$CONF['database_user'] = 'mailadmin';
$CONF['database_password'] = 'newpassword';
$CONF['database_name'] = 'mail';
$CONF['database_prefix'] = '';

close the file and open http://YOUR-IP-ADDRESS/postfix/setup.php in your browser if everything went well you should be prompted to create the super admin account. Create the account, and after you log in into Postfix Admin create a new virtual domain '', and create new user accout

Since now we have created our MySQL tables it is time to change some Postfix setting. First we need to create 4 files in the /etc/postfix/ folder:

user = mailadmin
password = newpassword
hosts =
dbname = mail
table = alias
select_field = goto
where_field = address

user = mailadmin
password = newpassword
hosts =
dbname = mail
table = domain
select_field = domain
where_field = domain
additional_conditions = and backupmx = '0' and active = '1'

user = mailadmin
password = newpassword
hosts =
dbname = mail
table = mailbox
select_field = maildir
where_field = username
additional_conditions = and active = '1'

Although most of the guides on the net use this file, I do not like it because mailboxes for all virtual domains are saved in /home/vmail/ . I like to separate my domain so that every domain has its own folder: /home/vmail/ So we are going to change this file to:

user = mailadmin
password = newpassword
hosts =
dbname = mail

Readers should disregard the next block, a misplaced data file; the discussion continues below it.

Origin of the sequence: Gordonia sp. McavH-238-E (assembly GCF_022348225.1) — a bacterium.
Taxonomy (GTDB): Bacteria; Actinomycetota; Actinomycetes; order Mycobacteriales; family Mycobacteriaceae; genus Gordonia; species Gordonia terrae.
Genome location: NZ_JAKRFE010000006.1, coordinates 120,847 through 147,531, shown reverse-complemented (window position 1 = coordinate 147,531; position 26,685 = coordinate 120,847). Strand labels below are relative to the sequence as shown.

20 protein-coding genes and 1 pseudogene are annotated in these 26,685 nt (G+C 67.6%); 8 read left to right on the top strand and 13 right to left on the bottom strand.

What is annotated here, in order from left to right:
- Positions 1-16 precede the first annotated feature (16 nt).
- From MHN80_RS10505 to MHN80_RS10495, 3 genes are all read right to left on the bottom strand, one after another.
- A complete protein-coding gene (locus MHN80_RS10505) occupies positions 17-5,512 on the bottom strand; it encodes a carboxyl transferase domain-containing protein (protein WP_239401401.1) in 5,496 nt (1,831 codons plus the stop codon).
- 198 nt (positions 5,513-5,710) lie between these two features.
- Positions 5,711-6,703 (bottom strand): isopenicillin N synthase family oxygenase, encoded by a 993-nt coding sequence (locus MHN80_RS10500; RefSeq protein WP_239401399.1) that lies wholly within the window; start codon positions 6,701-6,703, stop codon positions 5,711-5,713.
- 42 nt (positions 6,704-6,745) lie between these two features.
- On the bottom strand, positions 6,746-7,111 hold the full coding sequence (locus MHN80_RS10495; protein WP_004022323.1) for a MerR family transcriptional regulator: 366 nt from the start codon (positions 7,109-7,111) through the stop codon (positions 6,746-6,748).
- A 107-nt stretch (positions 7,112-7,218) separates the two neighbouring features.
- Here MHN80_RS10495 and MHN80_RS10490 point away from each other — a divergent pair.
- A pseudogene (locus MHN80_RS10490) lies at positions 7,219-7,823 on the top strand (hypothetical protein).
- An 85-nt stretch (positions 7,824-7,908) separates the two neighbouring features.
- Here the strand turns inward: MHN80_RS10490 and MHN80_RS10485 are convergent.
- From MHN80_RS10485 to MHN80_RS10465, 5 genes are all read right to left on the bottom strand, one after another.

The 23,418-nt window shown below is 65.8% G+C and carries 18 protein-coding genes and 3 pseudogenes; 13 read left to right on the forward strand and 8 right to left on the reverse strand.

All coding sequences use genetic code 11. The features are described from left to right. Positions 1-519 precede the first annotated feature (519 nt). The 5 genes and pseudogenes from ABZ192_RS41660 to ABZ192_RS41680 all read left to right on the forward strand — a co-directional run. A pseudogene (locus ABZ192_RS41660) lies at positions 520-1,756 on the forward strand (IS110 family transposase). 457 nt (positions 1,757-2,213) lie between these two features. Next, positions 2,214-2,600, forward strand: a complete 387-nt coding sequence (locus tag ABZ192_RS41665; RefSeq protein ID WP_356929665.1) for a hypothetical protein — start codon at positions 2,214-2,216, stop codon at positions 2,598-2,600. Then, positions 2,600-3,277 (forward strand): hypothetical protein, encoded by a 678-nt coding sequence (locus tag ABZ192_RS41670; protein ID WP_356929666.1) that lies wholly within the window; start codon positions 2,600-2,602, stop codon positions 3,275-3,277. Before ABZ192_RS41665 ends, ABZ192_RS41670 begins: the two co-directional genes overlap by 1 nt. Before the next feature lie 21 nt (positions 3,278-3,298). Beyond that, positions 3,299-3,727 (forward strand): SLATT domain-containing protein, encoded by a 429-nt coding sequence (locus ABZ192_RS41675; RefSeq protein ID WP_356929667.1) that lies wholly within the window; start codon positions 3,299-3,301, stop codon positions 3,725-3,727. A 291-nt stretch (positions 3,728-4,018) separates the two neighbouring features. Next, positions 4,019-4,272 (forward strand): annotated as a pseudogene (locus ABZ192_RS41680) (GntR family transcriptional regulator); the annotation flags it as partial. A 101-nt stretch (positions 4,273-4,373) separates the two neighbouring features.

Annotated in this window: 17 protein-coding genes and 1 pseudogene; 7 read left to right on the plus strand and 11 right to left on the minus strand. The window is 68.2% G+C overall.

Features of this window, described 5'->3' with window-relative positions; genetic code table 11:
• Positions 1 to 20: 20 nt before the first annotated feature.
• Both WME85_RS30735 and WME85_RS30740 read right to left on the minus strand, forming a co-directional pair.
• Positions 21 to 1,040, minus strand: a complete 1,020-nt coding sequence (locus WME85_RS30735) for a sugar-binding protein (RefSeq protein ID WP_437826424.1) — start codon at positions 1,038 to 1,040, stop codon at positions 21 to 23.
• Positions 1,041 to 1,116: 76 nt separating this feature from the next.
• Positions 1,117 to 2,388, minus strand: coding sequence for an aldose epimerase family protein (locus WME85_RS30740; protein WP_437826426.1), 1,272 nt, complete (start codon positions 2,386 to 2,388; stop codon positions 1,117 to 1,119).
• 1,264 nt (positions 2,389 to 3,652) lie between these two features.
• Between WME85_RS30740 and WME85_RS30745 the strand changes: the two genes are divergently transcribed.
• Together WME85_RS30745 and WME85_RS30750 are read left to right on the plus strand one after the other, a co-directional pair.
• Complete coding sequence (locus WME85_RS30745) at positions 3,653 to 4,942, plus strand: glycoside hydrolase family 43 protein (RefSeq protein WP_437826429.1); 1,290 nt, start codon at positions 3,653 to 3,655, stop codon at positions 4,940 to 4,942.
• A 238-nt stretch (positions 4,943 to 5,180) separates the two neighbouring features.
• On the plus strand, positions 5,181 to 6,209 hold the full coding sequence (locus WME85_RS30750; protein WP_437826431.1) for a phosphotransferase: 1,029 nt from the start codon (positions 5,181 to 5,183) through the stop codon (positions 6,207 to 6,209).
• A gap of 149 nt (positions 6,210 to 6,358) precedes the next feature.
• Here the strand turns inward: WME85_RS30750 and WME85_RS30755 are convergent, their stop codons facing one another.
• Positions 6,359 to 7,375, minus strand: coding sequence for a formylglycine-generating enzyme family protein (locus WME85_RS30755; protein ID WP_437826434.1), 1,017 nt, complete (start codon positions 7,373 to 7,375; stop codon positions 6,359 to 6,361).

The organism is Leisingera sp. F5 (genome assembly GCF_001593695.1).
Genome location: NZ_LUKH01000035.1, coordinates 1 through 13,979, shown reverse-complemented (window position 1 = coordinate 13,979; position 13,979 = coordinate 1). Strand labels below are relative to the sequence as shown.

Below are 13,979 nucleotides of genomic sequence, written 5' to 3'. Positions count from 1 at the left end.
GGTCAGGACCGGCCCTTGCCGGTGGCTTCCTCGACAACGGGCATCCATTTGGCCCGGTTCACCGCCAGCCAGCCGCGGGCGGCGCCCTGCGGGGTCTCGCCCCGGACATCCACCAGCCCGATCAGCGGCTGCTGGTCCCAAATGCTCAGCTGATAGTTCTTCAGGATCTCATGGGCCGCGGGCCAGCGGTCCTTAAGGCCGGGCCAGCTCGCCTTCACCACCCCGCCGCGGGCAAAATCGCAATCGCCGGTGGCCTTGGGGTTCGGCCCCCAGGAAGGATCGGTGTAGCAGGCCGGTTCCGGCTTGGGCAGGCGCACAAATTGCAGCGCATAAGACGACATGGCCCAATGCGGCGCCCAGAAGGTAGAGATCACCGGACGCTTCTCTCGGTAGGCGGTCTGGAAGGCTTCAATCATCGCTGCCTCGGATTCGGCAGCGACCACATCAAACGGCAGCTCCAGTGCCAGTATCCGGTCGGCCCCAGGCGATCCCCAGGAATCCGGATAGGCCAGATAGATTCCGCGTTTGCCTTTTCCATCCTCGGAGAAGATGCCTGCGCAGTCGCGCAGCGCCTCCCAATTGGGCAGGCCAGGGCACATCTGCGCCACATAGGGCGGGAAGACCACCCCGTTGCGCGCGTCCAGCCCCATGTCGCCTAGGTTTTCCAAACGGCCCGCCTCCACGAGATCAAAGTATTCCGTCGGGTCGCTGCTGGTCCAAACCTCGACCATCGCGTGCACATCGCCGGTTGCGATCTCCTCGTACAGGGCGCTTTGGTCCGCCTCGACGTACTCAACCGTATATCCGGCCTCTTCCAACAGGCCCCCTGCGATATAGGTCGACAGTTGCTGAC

table = mailbox
query = SELECT CONCAT(domain,'/',SUBSTRING_INDEX(maildir,'@',1),'/') FROM mailbox WHERE username='%s' AND active = 1

TODO: Postfix Admin can be configure do store paths to maildirs in a /domain/user format. I need to change this in the tutorial to use the simpler version of the query.


user = mailadmin
password = newpassword
hosts =
dbname = mail
table = domain
select_field = domain
where_field = domain
additional_conditions = and backupmx = '1'

Since these files contain passwords, we need to protect them:

atlantis:/etc/postfix# chgrp postfix /etc/postfix/mysql_*.cf
atlantis:/etc/postfix# chmod 640 /etc/postfix/mysql_*.cf

Edit /etc/postfix/ and at the bottom of the file add:

# Virtual Mailbox Domain Settings

virtual_mailbox_base = /home/vmail
virtual_transport = virtual
virtual_alias_maps = mysql:/etc/postfix/
virtual_mailbox_domains = mysql:/etc/postfix/
virtual_mailbox_maps = mysql:/etc/postfix/
virtual_minimum_uid = 5000
virtual_uid_maps = static:5000
virtual_gid_maps = static:5000

# Domains for which we are a secondary MX
relay_domains = mysql:/etc/postfix/mysql_relay_domains_maps.cfl

You also need to delete everything in the mydestination= directive because every domain that is entered in the mydestionation is treated as a “local” domain so the mail gets delivered to the local server users and it is located in /var/spool/mail.

Restart postfix

invoke-rc.d postfix restart

send email to

Subject: test email from
test body of the email.